Readers' Digest Makes a Comeback in Australia

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SYDNEY - Readers' Digest is testing direct response radio in Australia as an adjunct to traditional direct mail techniques to boost circulation. It has also tested DRTV and is looking at telemarketing as a future option.

"Initially we will be looking to upsell on incoming calls, as distinct from cold-calling," Nick McRae, the managing director of the Australian Readers' Digest Company, said.

The company is also looking at the Internet, although McRae said "our site is in its infancy and now provides customer service and corporate information only. We're awaiting a global framework which is being developed in the US company."

With a circulation of 470,000, the Digest is the third largest magazine in the country. As elsewhere in the world, the company is using the publication to promote and cross-sell other Digest products.

"We make the bulk of our profits from the products we sell to people who come to us via the magazine subscription, and while I can't provide you with sales figures, I can tell you we wouldn't do it if it wasn't worth our while," he said.

"For this reason, we manage our circulation to a certain level to ensure the quality and profitability of the magazine, as well as the flow-through impact on the rest of the business.

"Our competitive position in relation to other magazines in this market is an important consideration. The magazine plays an integral role in our total business, and circulation reflects this."

Digest circulation is different from that of other Australian publications. Only 8 percent is sold on newsstands, while the rest is subscription sales.

"This is very unusual in the Australian marketplace where the bulk of magazines are sold via newsstand and other retail outlets," said McRae. The Digest has had time to study this market, having entered it right after World War II.

It has geared editorial content to Australian readers with about one-third of each issue derived from local sources. The rest is "the best of the global stories that come out of the US magazines and the other 47 editions," McRae explained.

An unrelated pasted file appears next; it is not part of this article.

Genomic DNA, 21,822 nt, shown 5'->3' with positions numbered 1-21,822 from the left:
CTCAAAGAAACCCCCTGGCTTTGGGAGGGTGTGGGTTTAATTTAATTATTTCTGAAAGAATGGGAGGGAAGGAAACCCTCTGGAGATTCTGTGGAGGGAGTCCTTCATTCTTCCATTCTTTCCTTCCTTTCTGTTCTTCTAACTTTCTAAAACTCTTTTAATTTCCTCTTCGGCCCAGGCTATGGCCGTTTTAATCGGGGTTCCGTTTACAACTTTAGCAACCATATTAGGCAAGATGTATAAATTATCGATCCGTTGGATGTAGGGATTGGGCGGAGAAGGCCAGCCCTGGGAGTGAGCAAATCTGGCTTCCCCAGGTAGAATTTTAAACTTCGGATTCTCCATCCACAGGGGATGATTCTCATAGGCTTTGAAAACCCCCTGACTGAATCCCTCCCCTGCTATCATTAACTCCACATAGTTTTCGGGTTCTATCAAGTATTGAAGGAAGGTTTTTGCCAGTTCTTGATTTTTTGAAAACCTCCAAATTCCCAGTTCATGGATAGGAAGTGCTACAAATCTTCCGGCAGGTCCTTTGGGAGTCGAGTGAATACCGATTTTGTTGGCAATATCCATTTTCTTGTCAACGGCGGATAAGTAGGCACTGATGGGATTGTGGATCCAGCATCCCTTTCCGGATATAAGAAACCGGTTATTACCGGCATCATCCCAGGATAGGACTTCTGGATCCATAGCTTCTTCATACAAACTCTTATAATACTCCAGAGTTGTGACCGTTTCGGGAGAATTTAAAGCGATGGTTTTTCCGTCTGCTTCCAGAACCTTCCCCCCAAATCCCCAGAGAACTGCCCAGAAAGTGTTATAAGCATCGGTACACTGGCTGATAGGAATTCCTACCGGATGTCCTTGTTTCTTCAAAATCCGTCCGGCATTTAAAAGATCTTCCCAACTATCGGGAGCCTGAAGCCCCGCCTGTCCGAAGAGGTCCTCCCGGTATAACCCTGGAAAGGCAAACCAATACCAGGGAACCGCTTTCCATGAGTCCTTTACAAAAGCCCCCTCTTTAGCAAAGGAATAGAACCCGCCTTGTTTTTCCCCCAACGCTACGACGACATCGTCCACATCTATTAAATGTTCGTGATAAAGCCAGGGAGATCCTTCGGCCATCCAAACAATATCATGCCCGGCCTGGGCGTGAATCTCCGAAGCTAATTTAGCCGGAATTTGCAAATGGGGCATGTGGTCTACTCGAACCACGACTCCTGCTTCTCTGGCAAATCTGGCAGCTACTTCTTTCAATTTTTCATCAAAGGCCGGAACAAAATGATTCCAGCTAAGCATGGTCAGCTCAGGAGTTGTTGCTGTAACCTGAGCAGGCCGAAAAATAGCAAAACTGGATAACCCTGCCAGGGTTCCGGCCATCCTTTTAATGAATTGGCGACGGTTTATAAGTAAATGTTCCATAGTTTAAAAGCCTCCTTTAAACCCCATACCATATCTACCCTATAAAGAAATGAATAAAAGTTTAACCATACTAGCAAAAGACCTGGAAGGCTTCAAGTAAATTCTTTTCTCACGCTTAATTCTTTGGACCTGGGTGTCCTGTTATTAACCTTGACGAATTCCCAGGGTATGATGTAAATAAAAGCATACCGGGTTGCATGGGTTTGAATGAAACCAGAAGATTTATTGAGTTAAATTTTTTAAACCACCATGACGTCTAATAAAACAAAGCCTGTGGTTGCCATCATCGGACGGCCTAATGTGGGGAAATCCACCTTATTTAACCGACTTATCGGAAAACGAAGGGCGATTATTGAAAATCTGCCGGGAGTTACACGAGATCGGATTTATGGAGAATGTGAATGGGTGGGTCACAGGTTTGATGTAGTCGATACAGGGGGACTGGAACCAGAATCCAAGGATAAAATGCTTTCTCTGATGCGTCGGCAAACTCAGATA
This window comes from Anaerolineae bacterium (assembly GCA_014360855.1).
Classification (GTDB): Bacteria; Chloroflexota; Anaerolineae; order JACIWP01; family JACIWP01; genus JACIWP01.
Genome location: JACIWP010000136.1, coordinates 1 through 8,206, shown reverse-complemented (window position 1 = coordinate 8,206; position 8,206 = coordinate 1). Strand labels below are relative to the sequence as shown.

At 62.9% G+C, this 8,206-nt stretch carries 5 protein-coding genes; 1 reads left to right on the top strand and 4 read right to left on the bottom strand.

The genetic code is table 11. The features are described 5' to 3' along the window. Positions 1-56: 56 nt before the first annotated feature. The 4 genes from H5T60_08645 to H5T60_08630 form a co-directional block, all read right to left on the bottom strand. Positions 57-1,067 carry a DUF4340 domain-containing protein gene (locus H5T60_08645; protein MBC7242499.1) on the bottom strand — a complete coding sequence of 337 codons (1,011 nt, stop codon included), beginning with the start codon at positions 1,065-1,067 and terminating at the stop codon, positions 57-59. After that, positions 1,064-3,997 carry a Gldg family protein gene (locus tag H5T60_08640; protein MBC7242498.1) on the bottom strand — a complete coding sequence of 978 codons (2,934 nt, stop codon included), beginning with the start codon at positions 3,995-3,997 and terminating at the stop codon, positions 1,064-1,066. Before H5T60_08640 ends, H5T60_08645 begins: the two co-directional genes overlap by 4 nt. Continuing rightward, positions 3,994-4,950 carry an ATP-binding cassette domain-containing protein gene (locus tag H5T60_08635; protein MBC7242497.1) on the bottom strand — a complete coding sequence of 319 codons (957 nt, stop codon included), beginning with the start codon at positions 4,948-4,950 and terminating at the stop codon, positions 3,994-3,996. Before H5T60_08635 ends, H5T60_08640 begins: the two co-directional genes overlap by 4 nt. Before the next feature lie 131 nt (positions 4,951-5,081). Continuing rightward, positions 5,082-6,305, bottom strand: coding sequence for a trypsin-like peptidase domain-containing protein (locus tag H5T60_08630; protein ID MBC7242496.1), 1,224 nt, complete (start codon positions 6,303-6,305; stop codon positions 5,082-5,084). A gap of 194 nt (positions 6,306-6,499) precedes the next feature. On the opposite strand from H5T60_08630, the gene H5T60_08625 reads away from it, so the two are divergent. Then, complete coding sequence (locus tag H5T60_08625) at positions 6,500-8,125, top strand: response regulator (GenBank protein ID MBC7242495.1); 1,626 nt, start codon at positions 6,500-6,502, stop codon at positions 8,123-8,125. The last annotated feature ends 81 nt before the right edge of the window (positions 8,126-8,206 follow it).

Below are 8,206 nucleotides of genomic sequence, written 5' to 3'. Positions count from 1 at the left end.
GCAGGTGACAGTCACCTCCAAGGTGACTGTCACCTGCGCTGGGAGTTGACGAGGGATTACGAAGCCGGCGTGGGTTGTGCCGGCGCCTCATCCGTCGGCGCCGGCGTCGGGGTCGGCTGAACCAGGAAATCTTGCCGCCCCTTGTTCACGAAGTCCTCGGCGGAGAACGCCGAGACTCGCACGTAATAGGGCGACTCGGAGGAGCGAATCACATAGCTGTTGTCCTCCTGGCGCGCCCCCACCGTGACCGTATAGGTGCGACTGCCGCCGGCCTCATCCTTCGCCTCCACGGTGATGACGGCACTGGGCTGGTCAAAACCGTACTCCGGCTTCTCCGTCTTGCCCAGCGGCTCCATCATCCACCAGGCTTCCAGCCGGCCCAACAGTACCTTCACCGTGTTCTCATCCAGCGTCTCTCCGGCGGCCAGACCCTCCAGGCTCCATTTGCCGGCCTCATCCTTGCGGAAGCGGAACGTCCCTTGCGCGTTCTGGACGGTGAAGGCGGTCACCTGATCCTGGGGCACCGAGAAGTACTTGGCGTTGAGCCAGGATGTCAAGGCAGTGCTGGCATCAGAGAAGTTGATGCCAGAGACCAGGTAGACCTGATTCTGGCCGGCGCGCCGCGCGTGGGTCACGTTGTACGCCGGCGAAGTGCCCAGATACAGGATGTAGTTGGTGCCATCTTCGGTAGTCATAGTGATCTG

"Our readers love the local content, but one of the key reasons they choose to read Readers' Digest is the unique window on the world it provides."

The editorial team in Sydney also handles the magazine's South African and English-speaking Asian editions.

The Digest has had problems in Australia, as in most other markets, but McRae said "our core business is in the final phase of recovery and we are doing very well here now."

One reason for the recovery, he added, is that "direct marketing as discipline is experiencing huge growth in Australia." The country is now one of the "big five" in terms of the company's revenue and profit.

Direct mail remains the Digests' bedrock and it has no trouble finding the right lists to target prospective readers. "We have access to publicly available documents like the electoral roll and the telephone book," McRae said. "The only real list issue we have in Australia is that list brokers deal in gross rather than net names, which is something we are working on with them to reverse."

Promotions are created locally and used not only in Australia but in other Digest markets.

Asked about prospects for moving into the sale of healthcare products, a direction CEO Tom Ryder has promised to take the company as a whole, McRae said "we are awaiting global direction but believe healthcare is a market we can succeed in locally."

Overall, he said, the "Australian market is very much like the US market, except it is much smaller, so niche affinities that may be viable in the US due to sheer volume of population may not work for us here."

However, he noted that mainstream products that scored big in the US also did well in Australia. He cited the book "Foods That Harm, Foods That Heal" as an example.

"We localize products, of course, but the concept is the same," he said. "The traditionally strong affinity areas are virtually the same - cooking, gardening, do-it-yourself, and travel, with newer affinities being developed like computing, the Internet and children's products."

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